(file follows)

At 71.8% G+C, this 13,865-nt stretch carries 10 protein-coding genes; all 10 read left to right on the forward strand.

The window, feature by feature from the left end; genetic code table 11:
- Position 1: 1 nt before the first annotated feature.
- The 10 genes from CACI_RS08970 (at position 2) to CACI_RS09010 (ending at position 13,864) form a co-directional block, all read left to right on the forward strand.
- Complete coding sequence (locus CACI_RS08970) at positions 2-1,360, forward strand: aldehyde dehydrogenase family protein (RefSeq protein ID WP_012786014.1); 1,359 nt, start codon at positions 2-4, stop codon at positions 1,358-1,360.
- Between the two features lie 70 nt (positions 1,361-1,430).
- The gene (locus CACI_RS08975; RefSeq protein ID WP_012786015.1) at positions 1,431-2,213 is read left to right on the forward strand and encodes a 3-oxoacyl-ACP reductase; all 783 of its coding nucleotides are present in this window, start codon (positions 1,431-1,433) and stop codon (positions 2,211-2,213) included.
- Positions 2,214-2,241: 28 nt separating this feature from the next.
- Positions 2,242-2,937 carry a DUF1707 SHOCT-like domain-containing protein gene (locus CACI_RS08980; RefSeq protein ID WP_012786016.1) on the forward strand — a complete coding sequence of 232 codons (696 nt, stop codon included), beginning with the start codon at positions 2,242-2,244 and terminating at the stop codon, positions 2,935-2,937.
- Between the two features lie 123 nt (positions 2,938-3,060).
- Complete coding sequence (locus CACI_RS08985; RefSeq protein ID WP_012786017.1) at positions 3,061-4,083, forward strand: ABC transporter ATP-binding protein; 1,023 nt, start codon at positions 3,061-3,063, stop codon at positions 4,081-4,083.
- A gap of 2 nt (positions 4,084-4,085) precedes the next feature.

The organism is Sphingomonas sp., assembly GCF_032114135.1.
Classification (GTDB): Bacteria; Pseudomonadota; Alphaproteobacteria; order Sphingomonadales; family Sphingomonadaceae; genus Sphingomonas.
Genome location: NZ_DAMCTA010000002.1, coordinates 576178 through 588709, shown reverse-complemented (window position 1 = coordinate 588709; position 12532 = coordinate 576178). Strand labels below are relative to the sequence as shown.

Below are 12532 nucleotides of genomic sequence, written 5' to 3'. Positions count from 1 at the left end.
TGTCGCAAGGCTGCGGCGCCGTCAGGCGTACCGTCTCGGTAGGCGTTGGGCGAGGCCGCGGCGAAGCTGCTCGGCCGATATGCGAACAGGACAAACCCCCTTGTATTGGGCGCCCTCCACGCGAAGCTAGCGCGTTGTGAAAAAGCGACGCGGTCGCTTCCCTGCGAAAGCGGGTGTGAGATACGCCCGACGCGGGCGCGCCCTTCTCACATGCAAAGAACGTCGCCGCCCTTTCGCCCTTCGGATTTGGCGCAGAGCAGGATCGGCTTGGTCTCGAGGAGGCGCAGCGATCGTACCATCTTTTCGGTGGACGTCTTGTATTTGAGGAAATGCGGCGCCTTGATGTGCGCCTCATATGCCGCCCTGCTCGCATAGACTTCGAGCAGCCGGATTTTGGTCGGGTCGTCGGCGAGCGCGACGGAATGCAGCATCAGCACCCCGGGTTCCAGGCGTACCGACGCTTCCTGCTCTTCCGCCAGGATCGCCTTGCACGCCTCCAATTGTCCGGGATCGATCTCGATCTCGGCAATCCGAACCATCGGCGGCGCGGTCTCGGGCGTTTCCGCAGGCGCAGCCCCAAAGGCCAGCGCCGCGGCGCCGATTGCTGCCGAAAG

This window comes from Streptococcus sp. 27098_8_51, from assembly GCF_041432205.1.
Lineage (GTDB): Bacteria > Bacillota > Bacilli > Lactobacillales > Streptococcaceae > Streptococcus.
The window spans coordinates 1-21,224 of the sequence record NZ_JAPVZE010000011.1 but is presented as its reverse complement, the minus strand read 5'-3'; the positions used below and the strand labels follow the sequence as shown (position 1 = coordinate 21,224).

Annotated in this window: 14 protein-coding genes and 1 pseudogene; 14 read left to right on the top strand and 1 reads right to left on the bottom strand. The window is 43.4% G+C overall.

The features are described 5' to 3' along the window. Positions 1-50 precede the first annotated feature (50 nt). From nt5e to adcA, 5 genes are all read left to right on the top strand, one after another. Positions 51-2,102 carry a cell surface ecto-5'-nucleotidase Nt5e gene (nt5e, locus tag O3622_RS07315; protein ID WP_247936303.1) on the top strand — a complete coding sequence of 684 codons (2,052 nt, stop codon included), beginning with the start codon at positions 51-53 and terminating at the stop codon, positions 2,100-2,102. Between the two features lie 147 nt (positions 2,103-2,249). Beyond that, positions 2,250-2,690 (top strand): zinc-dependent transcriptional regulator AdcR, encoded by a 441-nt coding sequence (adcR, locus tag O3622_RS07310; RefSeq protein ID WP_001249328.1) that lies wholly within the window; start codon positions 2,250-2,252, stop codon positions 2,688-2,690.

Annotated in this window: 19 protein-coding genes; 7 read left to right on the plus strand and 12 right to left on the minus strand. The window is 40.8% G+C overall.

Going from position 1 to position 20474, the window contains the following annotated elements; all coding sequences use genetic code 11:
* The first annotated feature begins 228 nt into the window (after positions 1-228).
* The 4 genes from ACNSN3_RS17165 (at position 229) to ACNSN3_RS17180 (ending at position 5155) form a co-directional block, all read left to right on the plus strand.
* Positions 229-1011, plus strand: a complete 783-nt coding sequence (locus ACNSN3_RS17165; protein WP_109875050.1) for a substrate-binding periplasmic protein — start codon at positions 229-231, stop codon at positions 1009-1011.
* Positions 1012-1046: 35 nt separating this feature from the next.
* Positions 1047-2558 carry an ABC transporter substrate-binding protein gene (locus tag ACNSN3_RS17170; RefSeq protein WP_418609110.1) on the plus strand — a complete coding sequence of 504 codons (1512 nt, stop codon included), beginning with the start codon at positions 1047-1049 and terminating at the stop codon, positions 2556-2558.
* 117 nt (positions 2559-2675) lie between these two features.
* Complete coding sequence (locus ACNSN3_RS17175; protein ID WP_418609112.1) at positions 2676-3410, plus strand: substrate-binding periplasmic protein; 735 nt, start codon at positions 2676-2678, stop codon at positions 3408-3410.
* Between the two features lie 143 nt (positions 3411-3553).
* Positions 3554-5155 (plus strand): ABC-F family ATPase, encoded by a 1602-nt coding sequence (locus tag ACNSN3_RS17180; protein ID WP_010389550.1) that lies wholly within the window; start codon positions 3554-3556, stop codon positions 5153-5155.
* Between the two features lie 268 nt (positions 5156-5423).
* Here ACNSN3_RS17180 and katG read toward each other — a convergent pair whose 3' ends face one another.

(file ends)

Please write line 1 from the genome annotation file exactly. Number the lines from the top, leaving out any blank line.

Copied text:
At 71.8% G+C, this 13,865-nt stretch carries 10 protein-coding genes; all 10 read left to right on the forward strand.